In this brief guide, we’ll explore the query: “Can you freeze a whole cooked chicken?” Also, we’ll explore how a whole cooked chicken can be frozen, what precautions to take when thawing a frozen whole, cooked chicken, how to know if chicken has spoiled, and what are the dangers of eating spoiled chicken.
Can you freeze a whole cooked chicken?
Yes, it’s feasible to freeze a whole, cooked chicken if it won’t be readily consumed before it spoils in the fridge, or to preserve it if it’s been cooked in advance of a busy week.
Freezing is handy when storing baked or rotisserie grilled chicken, though other dishes such as stews and soups with chicken can also be preserved at freezing temperatures.
Regardless, adequately freezing a whole cooked chicken not only preserves its quality, but also lessens the waste in one’s kitchen, and by extension, positively affects the consumer’s checkbook.
Below, we’ll describe a few guidelines to follow when looking to freeze a whole cooked chicken.
How can I freeze a whole cooked chicken?
The first step in freezing any cooked dish is to make sure that it has cooled to room temperature.
In the case of a cooked chicken, it should not only be at room temperature but also shouldn’t be left to sit out for more than 2 hours, as there is a risk that noxious microbes may have found their way onto the chicken’s surface and begun to grow.
If the whole chicken is cooked in broth or a stew, it can be stored at subzero temperatures inside of a freeze-resistant container with some air space to keep the lid from coming off once the broth expands.
In the case of baked or roasted dishes, the chicken can be wrapped in plastic cling wrap, or an air-tight oven bag, and then stored inside of another freezer bag to preserve its moisture and prevent a freeze burn.
A whole, cooked chicken that has been frozen can keep for up to six months in the freezer but may remain safe to eat after said period has elapsed, albeit not at peak freshness.
What precautions should I take when thawing a whole cooked chicken?
As a rule of thumb when defrosting chicken, this should not be done at room temperature, as it may provide a window of time during which microbes on the chicken’s surface may begin to flourish, and if consumed, may cause food poisoning.
Defrosting should be carried out in a microwave oven using the defrost setting, or by leaving the chicken overnight in the refrigerator.
Thawed cooked chicken should then be heated to a high temperature to kill off any of the microbes on the surface, and served hot.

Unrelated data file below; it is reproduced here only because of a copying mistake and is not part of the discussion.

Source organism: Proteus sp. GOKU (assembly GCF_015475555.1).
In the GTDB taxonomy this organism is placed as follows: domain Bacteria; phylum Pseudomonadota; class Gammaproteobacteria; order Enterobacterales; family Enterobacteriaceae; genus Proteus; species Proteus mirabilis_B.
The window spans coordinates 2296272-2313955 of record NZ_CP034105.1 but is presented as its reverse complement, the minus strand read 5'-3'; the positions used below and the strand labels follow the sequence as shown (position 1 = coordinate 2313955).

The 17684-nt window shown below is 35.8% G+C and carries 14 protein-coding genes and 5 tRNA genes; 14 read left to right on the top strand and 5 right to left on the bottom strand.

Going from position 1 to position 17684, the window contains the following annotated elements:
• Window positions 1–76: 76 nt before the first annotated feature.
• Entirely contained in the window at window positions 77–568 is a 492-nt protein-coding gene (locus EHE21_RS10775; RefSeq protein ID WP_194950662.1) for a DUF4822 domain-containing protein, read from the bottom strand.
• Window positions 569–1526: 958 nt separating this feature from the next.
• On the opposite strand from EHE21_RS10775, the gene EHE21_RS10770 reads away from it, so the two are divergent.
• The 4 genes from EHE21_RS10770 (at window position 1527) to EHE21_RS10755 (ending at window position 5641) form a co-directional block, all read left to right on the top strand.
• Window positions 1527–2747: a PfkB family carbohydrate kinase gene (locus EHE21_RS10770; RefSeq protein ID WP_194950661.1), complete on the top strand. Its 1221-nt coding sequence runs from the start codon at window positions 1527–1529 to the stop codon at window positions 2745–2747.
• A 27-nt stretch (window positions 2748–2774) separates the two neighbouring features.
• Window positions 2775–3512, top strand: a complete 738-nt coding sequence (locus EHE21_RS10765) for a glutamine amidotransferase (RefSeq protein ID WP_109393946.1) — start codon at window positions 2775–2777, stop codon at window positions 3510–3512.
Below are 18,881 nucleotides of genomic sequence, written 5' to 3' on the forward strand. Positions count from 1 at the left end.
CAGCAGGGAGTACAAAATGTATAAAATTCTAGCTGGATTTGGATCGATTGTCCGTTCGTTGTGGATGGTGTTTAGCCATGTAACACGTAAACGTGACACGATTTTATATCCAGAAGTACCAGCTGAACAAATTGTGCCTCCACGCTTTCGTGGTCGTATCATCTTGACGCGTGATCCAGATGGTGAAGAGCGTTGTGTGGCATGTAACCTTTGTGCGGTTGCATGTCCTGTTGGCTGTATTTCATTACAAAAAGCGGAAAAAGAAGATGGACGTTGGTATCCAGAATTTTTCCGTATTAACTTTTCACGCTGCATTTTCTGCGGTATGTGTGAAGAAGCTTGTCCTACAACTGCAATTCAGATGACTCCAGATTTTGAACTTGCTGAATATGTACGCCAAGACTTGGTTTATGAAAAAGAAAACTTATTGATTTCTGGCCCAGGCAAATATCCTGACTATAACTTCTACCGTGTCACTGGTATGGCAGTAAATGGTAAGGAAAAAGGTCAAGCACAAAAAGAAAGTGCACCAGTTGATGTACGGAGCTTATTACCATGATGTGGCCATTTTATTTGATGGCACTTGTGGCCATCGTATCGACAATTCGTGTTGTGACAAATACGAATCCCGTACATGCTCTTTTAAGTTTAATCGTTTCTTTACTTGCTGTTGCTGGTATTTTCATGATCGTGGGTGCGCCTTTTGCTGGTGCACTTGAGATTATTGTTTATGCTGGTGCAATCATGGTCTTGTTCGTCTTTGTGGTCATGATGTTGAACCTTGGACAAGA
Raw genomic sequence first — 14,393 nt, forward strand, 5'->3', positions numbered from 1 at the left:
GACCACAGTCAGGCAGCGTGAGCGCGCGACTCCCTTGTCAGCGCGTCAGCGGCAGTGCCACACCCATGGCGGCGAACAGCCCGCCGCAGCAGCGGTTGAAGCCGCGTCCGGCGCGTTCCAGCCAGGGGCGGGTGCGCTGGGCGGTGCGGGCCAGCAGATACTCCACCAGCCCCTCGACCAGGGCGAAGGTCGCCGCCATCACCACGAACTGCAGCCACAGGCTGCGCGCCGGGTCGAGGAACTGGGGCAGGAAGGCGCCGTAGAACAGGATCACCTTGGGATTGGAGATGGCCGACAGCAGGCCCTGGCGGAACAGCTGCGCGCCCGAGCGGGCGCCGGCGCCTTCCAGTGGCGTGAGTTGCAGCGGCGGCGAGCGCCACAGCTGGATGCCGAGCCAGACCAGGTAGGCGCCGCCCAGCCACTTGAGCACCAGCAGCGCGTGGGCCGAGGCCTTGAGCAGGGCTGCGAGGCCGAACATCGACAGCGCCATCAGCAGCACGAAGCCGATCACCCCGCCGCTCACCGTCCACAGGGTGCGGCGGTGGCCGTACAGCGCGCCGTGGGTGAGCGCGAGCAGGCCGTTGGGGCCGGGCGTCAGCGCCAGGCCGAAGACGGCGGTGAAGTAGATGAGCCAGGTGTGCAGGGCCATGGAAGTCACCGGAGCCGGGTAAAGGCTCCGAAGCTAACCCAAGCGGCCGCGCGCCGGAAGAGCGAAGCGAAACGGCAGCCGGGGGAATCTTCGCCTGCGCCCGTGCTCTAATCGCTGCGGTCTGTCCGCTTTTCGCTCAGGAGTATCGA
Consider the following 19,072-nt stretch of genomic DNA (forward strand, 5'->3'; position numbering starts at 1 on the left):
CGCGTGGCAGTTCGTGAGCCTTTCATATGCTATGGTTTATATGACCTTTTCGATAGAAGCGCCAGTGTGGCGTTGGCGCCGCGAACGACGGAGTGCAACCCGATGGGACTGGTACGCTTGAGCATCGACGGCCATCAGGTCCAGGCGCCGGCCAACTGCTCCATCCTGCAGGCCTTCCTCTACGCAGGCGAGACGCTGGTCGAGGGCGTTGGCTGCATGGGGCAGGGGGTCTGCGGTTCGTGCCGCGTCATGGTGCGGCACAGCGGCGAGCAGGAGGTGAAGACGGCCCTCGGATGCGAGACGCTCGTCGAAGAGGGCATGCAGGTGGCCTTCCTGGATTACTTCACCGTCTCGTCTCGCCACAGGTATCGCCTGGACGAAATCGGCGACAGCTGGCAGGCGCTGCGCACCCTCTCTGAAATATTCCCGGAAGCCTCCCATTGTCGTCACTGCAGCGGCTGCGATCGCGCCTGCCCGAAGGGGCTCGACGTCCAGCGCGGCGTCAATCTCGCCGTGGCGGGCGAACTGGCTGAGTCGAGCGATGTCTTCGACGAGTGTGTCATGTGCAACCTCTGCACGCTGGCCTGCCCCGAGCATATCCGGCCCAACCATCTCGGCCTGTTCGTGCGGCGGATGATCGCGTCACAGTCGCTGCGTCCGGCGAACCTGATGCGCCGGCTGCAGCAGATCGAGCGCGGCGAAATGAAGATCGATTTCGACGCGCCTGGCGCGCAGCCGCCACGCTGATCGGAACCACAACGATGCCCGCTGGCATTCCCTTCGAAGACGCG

If defrosted in a refrigerator, cooked chicken can be re-frozen within four days of thawing out, but it is important to note that this is not advised for leftover chicken that has been reheated and served hot.
As freezing doesn’t restore freshness, it’s best to refreeze cooked chicken as soon as the desired portion has been taken, to prevent desiccation and spoiling before refreezing.
In the fridge, cooked chicken can keep for up to four days, during which it should be consumed or one risks letting it spoil. Refrigerating it in tight-sealing containers helps store it longer, though the time frame doesn’t greatly increase.
How can I tell if chicken has spoiled?
The tell-tale signs of spoiled chicken include a slimy texture on the meat, it has lost firmness and has too soft a texture when pressed, odd coloring (such as brown or white spots, gray or green growths), and it gives off a questionable smell.
We strongly advise our readers not to try their luck by going as far as giving it a taste, at the risk of contracting food poisoning.
At the first sign of spoilage, cooked chicken should be promptly discarded in the garbage and taken to the trash chute or dumpster.
We don’t recommend heating spoiled chicken, as while it may kill off the microbes, some bacteria secrete toxins that won’t be destroyed by high temperatures and besides having an unpleasant taste, the chicken may still trigger symptoms of food poisoning.
Domestic animals (such as dogs and cats) that nose around spoiled chicken may also contract food poisoning, and we advise that spoiled chicken be disposed of in tightly sealed bags before being taken to the trash.
What are the dangers of eating spoiled chicken?
Eating spoiled chicken is extremely dangerous, as it is prone to contamination by microbes and may trigger severe symptoms of food poisoning.
The exact microbes responsible for the food poisoning may vary on account of the exposure (different bacteria may settle in at different times and in different places) but the symptoms of intoxication may include
- Abdominal aches
- Muscle aches
- Upset stomach
At-risk groups include young children, the elderly, pregnant women, and those who are immuno-compromised, and hospitalization may be necessary to treat severe cases.
If our readers suspect food poisoning is responsible for any or all of the above-listed symptoms, we strongly advise them not to self-medicate and to seek professional care.
A licensed medical professional will prescribe effective treatments such as antibiotics and analgesic medication to treat symptoms and discomfort.
In this brief guide, we’ve explored the query: “Can you freeze a whole cooked chicken?” Also, we’ve explored how a whole cooked chicken can be frozen, what precautions to take when thawing a frozen whole, cooked chicken, how to know if chicken has spoiled, and what are the dangers of eating spoiled chicken.